If a client reports any of these common problems, listen to her concerns and give advice.
Baby is not getting enough milk
- Reassure the woman that most women can produce enough breast milk to feed their babies.
- If the newborn is gaining more than 500 grams a month, weighs more than birth weight at 2 weeks, or urinates at least 6 times a day, reassure her that her baby is getting enough breast milk.
- Tell her to breastfeed her newborn about every 2 hours to increase milk supply.
- Recommend that she reduce any supplemental foods and/or liquids if the baby is less than 6 months of age.
- If her breasts are full, tight, and painful, then she may have engorged breasts. If one breast has tender lumps, then she may have blocked ducts. Engorged breasts or blocked ducts may progress to red and tender breast infection. Treat breast infection with antibiotics according to clinic guidelines. To aid healing, advise her to:
- Continue to breastfeed often
- Massage her breasts before and during breastfeeding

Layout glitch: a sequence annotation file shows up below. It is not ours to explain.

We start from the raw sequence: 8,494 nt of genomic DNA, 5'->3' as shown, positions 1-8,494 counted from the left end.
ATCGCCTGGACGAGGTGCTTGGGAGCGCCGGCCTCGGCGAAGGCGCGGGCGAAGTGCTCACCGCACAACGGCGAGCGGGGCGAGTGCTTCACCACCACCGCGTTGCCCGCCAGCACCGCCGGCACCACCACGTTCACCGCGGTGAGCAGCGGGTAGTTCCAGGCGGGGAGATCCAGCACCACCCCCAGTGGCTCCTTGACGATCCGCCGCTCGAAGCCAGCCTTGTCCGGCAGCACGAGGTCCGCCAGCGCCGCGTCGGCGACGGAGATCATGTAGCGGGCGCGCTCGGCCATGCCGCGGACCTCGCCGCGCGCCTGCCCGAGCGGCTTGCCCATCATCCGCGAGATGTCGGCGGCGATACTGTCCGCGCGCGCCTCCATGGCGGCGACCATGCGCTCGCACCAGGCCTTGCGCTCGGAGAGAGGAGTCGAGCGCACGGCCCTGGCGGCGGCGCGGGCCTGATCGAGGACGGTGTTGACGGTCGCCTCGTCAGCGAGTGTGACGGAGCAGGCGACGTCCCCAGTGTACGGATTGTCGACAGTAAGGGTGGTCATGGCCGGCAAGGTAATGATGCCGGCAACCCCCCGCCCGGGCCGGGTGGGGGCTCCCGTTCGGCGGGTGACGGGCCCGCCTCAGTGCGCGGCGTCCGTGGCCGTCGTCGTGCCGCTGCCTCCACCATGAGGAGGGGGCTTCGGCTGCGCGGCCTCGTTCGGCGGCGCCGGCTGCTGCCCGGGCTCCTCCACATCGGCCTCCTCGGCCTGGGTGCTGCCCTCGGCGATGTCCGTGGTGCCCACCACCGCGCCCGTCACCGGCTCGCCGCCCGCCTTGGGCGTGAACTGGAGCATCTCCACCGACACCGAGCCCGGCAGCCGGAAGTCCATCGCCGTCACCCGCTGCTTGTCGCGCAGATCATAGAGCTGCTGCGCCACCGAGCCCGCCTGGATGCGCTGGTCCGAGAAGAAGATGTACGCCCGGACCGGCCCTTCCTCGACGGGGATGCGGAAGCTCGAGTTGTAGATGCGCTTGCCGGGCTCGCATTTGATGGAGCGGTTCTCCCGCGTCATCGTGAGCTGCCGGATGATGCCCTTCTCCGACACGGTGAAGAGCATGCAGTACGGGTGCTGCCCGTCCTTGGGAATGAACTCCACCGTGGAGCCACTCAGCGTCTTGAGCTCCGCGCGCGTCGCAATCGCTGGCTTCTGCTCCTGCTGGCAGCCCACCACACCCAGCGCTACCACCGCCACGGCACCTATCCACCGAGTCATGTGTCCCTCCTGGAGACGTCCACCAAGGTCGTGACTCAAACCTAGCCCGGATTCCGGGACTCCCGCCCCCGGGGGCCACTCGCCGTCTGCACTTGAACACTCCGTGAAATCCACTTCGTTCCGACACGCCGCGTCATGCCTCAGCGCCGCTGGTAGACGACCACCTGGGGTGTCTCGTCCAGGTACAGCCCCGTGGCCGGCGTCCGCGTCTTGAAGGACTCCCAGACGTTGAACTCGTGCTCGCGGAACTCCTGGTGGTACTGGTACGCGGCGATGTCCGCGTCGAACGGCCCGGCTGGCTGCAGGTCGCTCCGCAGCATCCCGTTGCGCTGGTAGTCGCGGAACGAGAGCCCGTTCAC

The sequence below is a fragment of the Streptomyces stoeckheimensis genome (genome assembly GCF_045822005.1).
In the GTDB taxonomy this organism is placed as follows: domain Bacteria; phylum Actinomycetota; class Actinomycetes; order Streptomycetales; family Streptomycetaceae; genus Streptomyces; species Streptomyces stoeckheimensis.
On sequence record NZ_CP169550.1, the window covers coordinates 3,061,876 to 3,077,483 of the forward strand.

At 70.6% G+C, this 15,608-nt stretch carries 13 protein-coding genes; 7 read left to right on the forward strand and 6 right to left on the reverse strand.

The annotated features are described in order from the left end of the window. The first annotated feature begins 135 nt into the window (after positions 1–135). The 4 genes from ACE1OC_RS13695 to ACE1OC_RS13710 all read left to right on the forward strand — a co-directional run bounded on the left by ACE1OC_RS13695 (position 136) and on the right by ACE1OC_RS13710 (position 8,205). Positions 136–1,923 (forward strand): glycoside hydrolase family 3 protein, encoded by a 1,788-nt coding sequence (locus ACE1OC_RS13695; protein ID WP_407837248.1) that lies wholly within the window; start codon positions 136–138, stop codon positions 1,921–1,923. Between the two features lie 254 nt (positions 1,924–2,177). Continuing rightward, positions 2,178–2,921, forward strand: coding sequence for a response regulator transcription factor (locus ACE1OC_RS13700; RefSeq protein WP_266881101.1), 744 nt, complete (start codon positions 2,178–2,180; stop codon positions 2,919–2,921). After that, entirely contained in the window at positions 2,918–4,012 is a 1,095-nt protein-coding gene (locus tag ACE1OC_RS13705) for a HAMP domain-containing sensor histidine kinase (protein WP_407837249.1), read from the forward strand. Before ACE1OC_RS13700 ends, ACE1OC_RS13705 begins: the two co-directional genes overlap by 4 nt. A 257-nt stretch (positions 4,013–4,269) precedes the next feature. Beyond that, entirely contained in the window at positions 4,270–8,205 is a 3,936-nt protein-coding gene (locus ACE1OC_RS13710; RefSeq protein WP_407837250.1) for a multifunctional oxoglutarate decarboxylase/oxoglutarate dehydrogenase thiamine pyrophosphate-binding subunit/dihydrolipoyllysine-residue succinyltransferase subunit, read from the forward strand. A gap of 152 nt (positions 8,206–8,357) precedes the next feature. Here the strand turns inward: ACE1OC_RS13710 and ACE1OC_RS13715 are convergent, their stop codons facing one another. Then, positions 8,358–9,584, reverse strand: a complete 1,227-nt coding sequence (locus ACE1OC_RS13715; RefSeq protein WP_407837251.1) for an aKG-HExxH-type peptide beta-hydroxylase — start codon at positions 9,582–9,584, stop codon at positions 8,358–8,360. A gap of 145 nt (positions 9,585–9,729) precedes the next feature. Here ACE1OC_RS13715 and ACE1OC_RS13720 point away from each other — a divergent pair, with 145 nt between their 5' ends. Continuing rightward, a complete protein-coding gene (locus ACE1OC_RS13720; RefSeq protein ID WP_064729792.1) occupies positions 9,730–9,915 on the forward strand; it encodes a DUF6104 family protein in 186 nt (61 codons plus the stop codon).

- Apply heat or a warm compress to breasts
- Try different breastfeeding positions
- Ensure that the infant attaches properly to the breast
- Express some milk before breastfeeding
Sore or cracked nipples
- If her nipples are cracked, she can continue breastfeeding. Assure her that they will heal over time.
- To aid healing, advise her to:
- Apply drops of breast milk to the nipples after breastfeeding and allow to air-dry.
- After feeding, use a finger to break suction first before removing the baby from the breast.
- Do not wait until the breast is full to breastfeed. If full, express some milk first.
- Teach her about proper attachment and how to check for signs that the baby is not attaching properly.
- Tell her to clean her nipples with only water only once a day and to avoid soaps and alcohol-based solutions.
- Examine her nipples and the baby's mouth and buttocks for signs of fungal infection (thrush).